I don't know of any "easy" way to fix an image like this. I don't know of any way that could be done purely in Lightroom either, although you could do some tweaking with the shadows and highlights sliders before bringing it into Photoshop for the full correction. It is possible to fix it, however, using a combination of dodge/burn for selective shadow and highlight recovery, and a multiscale soft contrast technique.
First off, here is my version of your image (just processed from the JPEG you shared, and done rather quickly, so certainly not ideal):
You should notice a few things. First, the background is a bit darker, making the foreground and the model pop a bit more. The color in the car has been enhanced a little. And, the shading on the model's face should be improved. Here is a before and after (before left, after right):
The changes are subtle, but effective, I think (and they could be much more effective if you have the original RAW data to work with, instead of a JPEG). Note the falloff into the shadows around her neck as it goes back into the darkest shadows. Note the lighting on her face. Also note the tonality of her dress.
This was accomplished in a series of dodge, burn, and soft contrast adjustments in layers, many with layer masks. I don't have any technique site to direct you to, I simply processed to achieve my goals. Here is the procedure I followed.
Dodge - Selectively Lighten Shadows
Burn - Selectively Darken Highlights
- It is important to note that I darkened the highlights a lot more here than they appear in the final image. This is due to the nature of the soft contrast technique, which tends to darken shadows and brighten highlights, while softening the transition between them. Darkening her dress and face was critical to supporting the soft contrast.
Global soft contrast layer
- Copy Merged, Paste, (Paste Again, rename as "Soft Contrast - Base", hide), Select First Paste of Copy Merged again, Gaussian Blur 20, Blend: Overlay, Fill Opacity: 20%
Soft Contrast - Small
- Copy "Soft Contrast - Base", Rename "Soft Contrast - Small", Gaussian Blur 3, Blend: Overlay, Fill Opacity: 35%, Layer mask: Black, paint in model
Soft Contrast - Medium
- Copy "Soft Contrast - Base", Rename "Soft Contrast - Medium", Gaussian Blur 8, Blend: Overlay, Fill Opacity: 20%, Layer mask: Copy from #4
Soft Contrast - Large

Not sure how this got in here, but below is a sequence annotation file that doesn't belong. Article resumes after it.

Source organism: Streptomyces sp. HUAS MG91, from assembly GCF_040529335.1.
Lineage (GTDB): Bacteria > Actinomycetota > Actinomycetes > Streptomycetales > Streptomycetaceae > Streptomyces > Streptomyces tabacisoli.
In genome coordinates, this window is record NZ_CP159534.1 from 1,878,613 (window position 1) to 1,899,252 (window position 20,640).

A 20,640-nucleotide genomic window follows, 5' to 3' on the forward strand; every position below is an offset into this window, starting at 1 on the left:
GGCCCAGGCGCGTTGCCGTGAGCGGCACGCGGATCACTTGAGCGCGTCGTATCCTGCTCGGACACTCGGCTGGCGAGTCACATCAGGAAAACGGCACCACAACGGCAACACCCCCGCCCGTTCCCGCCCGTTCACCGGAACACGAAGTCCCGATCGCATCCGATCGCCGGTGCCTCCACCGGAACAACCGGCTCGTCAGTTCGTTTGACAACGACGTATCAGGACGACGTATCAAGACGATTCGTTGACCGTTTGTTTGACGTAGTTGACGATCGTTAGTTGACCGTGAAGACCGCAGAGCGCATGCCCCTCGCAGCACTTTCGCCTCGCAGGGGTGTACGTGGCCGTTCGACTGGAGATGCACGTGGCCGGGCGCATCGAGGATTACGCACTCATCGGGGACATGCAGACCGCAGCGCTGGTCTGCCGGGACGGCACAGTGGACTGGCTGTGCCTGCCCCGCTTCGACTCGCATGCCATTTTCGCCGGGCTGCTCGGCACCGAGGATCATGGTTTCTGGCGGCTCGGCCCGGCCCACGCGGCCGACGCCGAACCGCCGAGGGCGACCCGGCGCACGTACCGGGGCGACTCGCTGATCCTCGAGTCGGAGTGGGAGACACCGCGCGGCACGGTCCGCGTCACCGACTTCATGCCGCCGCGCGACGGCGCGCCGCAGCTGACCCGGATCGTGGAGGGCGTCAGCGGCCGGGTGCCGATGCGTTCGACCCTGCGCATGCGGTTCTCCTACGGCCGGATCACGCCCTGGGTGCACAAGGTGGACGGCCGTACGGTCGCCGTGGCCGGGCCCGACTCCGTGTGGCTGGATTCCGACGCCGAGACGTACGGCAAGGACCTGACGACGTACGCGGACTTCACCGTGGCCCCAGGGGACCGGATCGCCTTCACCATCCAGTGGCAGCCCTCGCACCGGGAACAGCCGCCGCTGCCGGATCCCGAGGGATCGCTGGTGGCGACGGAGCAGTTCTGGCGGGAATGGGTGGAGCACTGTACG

- Copy "Soft Contrast - Base", Rename "Soft Contrast - Large", Gaussian Blur 12, Blend: Overlay, Fill Opacity: 10%, Layer mask: Copy from #4
- Applied several curves adjustment layers to tweak exposure levels
- Two to darken highlights, lighten shadows on model, Layer mask: Copy from #4
- One to tweak tones for everything else, Layer mask: Copy from #4 and invert
- Sharpening Overlay
- Copy merged, paste, Smart Sharpen: Amount 50%, Radius 0.3px, Reduce Noise 15%; Repeat two more times, Fill opacity: 70%
(See original image for final result.)
Soft contrast is a great way to smooth out tonal transitions. It won't correct hard shadow edges, but it will help mitigate the tonal grade across them. The application of multiscale soft contrast techniques like this will usually increase contrast in a dramatic way, so it is important that you mitigate that by burning bright areas in a layer before you add the soft contrast layers. This will pre-darken those areas, mitigating the brightening effect. I applied a light amount of burning to the model's dress and face. Too much and compression artifacts showed up, and the highlights were heavily clipped in a few places.
You will also often get deeper shadows, however the falloff into those shadows will usually be quite superior. You can mitigate this with some dodging in those areas before you Copy-Merge the base soft contrast layer (that is simply so you have a common layer to copy from for each soft contrast layer). I did light dodging in this case, as due to the fact that the original data was a JPEG, too much and it started to fall apart.
With original RAW data loaded through ACR or converted to TIFF, you should have MUCH more freedom to dodge and burn. You could also apply some highlight and shadow sliders in Lightroom or ACR before performing the steps of my procedure above to mitigate both ahead of time (particularly the highlights, shadows are probably better controlled with dodging as you can do it selectively and locally, thus avoiding any loss in global contrast.) In the final image here, the highlights are still fairly hot, but the model's dress has a bit more detail. Her face, I think, is a lot more pleasing with the softened highlights and smoother shadow falloff around her neck.